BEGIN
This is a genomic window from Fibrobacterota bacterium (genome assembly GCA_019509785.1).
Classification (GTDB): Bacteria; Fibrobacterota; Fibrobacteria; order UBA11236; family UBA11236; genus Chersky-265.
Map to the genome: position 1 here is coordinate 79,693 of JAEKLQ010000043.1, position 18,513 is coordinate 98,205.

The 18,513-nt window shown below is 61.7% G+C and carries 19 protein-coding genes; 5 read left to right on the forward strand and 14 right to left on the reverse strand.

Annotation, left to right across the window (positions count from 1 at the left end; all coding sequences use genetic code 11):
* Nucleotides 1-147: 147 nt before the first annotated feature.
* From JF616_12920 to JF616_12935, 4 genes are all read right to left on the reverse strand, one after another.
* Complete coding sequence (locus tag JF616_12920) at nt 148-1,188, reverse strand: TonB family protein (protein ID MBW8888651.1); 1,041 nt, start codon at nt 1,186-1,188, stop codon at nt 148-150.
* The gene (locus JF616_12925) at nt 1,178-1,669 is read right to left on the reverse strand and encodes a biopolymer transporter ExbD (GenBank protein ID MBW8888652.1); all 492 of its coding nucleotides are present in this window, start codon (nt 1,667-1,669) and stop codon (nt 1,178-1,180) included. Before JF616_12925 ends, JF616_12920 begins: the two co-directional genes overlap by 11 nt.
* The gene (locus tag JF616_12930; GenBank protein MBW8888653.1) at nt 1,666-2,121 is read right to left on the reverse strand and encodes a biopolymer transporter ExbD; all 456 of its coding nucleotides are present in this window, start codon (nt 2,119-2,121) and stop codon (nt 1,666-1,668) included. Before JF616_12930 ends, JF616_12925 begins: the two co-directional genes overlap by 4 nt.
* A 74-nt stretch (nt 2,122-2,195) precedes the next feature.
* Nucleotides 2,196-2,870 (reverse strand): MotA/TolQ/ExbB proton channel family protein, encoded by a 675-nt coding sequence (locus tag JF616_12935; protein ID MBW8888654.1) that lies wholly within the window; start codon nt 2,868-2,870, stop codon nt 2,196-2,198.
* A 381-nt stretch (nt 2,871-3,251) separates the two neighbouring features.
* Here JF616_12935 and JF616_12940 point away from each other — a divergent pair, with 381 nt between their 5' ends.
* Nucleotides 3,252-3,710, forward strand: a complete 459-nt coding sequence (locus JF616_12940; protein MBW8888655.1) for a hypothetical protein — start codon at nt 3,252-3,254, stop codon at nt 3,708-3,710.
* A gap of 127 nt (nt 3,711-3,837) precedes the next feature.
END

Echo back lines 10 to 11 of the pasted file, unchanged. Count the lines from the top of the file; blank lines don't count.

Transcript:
* The gene (locus tag JF616_12930; GenBank protein MBW8888653.1) at nt 1,666-2,121 is read right to left on the reverse strand and encodes a biopolymer transporter ExbD; all 456 of its coding nucleotides are present in this window, start codon (nt 2,119-2,121) and stop codon (nt 1,666-1,668) included. Before JF616_12930 ends, JF616_12925 begins: the two co-directional genes overlap by 4 nt.
* A 74-nt stretch (nt 2,122-2,195) precedes the next feature.